It's rare these days for me to acquire a new craft book.
Even I know that I don't have enough hours in the day to start up something new, so although I might be tempted and make noises about getting a kiln or learning to spin, the reality is I usually try and talk myself out of it. I was seriously going to get into spinning and wool dyeing until Bookhound sensibly said why not buy it ready done and I couldn't really come up with a reason to proceed.Then there was the weaving and then paper-making and marbelling then....
So really the last thing I needed was The Crafter Culture Handbook by Amy Spencer (published by Marion Boyars) but I'd heard a whisper or two about it and was then offered a copy pre-publication and so I bought one.
Amy Spencer looks at the politics of crafting and why people take them up, whether taking a stance against sweatshop production, for self sufficiency reasons, recycling ethics or just for the sheer pleasure of creativity.Personally I feel as if I'm on the crest of a wave when I'm creating.
This is the book for the person who is perhaps new to craft and hasn't yet embraced the thrift side of the whole thing. Approach any craft in the 21st century and you'll spend a fortune buying specially made, pre-packaged new things to cut up and make into more new things.
I'm the worst I know, I know, I love some new wool and some fabric to add to my stash but I have also done my share of making do and mend and I still do.Currently an unquilted Amish quilt top is about to become a door curtain.
This book is a lovely combination of digging around charity shops for jumpers to unravel, unusual electrical crafts, lights made from colanders, pick-ups for guitars, rag rugs, fleece rugs, bags crocheted out of plastic carriers, you name it, it's in here and plenty more that would never have occurred to me.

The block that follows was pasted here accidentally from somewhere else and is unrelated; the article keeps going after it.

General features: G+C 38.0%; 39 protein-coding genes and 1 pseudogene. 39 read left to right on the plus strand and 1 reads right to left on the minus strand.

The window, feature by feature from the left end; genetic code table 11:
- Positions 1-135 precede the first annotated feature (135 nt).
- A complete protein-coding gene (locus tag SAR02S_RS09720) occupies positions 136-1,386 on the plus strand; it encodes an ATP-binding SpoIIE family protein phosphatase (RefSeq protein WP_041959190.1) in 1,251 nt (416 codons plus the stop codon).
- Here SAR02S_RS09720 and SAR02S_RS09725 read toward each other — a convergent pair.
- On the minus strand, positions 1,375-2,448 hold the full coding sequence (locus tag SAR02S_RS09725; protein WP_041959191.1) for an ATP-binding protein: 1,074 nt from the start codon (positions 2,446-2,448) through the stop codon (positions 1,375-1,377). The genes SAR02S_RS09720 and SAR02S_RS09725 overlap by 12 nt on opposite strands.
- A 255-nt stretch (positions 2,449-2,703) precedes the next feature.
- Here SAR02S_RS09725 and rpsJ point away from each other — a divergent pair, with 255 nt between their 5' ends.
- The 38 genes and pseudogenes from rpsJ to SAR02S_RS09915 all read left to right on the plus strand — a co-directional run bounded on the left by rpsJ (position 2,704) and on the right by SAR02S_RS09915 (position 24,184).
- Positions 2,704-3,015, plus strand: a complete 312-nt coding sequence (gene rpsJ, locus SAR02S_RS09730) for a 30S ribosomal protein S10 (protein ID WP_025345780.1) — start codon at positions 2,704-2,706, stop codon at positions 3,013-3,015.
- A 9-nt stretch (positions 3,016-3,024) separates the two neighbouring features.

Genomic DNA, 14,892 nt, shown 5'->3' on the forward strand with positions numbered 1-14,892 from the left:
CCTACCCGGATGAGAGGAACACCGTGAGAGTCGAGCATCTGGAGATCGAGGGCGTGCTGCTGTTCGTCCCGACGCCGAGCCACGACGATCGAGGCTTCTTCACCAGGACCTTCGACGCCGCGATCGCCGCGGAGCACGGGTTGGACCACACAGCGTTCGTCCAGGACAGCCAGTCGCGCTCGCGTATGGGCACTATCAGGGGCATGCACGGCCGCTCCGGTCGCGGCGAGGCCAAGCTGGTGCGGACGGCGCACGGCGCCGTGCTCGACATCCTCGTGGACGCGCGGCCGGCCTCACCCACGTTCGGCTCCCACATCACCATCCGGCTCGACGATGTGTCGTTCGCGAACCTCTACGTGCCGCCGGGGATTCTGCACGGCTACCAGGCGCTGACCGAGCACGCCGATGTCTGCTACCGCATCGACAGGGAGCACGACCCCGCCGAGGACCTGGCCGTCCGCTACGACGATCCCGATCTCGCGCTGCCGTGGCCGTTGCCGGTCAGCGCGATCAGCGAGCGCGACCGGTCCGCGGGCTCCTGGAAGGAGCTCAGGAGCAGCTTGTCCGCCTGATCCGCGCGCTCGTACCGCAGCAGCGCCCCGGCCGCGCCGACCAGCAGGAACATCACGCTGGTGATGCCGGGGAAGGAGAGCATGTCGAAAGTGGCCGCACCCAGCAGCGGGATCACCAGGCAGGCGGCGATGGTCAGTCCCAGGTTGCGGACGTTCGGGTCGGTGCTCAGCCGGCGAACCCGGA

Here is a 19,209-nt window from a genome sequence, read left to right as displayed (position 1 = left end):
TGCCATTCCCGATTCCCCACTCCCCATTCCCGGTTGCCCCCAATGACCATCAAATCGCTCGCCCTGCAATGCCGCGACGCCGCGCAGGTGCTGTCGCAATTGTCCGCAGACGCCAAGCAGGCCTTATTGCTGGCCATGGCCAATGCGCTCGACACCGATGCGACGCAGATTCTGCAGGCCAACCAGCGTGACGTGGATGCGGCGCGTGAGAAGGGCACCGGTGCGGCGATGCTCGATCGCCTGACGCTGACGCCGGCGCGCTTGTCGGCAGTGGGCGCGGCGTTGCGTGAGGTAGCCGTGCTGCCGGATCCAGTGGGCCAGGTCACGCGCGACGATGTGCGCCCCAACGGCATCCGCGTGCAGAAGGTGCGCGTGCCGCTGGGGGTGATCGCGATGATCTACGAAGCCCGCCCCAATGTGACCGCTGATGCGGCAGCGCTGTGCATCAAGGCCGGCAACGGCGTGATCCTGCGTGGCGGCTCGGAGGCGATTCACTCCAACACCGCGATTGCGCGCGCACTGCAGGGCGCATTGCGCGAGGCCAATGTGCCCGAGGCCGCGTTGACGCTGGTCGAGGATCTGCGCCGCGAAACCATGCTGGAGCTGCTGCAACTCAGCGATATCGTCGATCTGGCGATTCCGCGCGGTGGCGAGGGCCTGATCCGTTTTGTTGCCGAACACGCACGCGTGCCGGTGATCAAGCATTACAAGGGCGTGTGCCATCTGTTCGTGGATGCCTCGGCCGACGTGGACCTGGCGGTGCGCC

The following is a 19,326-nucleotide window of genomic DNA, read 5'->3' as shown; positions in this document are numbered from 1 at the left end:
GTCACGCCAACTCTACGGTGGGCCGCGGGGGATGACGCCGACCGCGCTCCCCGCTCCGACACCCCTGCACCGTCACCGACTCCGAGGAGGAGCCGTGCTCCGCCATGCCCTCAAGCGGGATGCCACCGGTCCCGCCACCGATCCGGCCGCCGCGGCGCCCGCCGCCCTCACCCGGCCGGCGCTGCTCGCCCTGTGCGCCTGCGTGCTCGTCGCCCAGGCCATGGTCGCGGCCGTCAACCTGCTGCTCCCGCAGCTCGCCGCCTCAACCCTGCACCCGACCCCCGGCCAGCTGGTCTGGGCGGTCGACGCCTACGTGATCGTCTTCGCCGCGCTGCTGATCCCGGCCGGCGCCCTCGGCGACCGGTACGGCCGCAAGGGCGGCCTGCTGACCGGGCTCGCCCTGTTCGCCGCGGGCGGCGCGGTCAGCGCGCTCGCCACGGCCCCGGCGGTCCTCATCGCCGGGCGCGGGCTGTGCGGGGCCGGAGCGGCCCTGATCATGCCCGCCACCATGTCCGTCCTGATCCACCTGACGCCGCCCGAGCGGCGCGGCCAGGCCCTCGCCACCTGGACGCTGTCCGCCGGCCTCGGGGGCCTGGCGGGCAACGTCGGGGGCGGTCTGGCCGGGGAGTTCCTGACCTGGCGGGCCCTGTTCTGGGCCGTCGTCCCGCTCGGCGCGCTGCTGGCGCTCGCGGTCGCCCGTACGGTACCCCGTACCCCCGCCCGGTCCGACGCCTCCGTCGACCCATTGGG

There are two sections that I love and I will be using very soon, homemade lotions and potions is the first.
I now HAVE to make my own soap which apparently can be done in the microwave and there was me thinking I'd be up in the shed with old saucepans on the camping stove. Then there's the lip balm, hair conditioner, face masks, toner, it's all in here and no amount of suggesting I go and buy it ready-made will do this time.
The other must-make section is called Paper and Ink and here, well first find your octopus...no I'm joking, no animals get hurt in this book so no octopus ink recipes, but there are instructions to make a beautiful Coptic Bound notebook.
Somewhere I still have the book on how to make your own paper so perhaps I could?
Oh alright then, but some beautiful paper out there to buy now and good instructions here about paper grain about which I knew nothing, take it from me, the rip test tells you all you need to know.